JM: We always covered a cross section of different subjects like art, illustration and behind the scenes film features. So we intend to continue to reflect this diverse mix of subjects with the new iteration. Also we are bringing our strip section back, Stripwire, which will include work from the likes of Roger Langridge, Will Simpson, and a Sherlock Holmes strip written by myself.

EC: Follow-up question: What are the things you want to change?

JM: The market and the industry has changed with an increased emphasis on creators from different backgrounds making inroads into comics and genre and we are keen to reflect that too. The first issue has an interview with British Asian writer Ram V, and Joe Illidge is putting together a feature on creators of colour to watch those who are working in comics.

EC: Your site has been very robust and engaging. What’s your secret?

JM: I have always been very keen to make that as diverse as possible, covering comics, film and TV and reflecting the range of material out there. So it has always been important to act as a curated site offering people a glimpse into all the cool stuff out there from other people but also to run originated material we produce ourselves, whether that’s video, audio or written pieces.

EC: Please tell us a little about the Tripwire Podcast, Joel.

JM: The podcast is an attempt by us to offer a small snapshot into the world of genre, whether that’s comics, film, TV or even games and toys. We have been putting a new one out every two weeks, and we shall continue to do that moving forward. It is very much a part of our plans for the future of Tripwire.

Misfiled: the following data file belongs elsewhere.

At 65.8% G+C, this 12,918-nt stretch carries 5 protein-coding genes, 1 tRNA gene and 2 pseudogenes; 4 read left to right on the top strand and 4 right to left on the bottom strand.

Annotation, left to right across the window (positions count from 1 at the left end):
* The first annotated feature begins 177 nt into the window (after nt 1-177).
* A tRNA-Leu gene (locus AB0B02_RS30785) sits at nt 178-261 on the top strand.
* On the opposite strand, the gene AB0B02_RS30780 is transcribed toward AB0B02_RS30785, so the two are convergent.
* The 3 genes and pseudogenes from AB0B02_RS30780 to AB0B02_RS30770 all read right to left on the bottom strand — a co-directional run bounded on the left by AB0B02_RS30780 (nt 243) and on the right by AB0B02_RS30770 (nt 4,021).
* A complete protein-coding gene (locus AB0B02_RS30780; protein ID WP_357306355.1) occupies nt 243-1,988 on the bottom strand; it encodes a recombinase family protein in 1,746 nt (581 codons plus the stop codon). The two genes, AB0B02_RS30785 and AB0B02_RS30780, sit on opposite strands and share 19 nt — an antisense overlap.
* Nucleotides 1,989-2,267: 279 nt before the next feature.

EC: How do think the world has changed since you published?

JM: I think it’s almost unquantifiable to tackle this one. When Tripwire started back in 1992, there was no Twitter, no Facebook and no real internet. Image Comics had just started. Comics as an industry has altered almost beyond recognition since we started. So, the hope is that with our idiosyncratic approach, that we can still offer readers a mixed palette of different but interesting things from the various worlds we cover.

EC: One last one – the reality of the COVID-19 outbreak is particularly hard on the entertainment industry. It’s especially daunting for musicians who generate income by performing and comic creators who generate income from conventions. Any suggestions on what we all can do to continue to support our favorite creators?

 JM: That is another huge question, but I have seen people running virtual comic cons in recent weeks because of the impact that the cancellation of various big comic cons has had on the industry. So, if people like the work of their favourite artists or musicians, they should vote with their wallets and buy their work and share their enthusiasm with the world so that more people get to know about them. Beyond that, hopefully things will settle down throughout the summer.

EC: And how can fans get their copy of Tripwire, Joel?

JM: It is available to buy with the Flash cover from your local comic shop, item number MAR202164, or via Indiegogo for the Kieron Gillen cover .

We shall also be making both of them available from our own website too www.tripwiremagazine.co.uk .

EC: This is sounds wonderful. Thanks, Joel!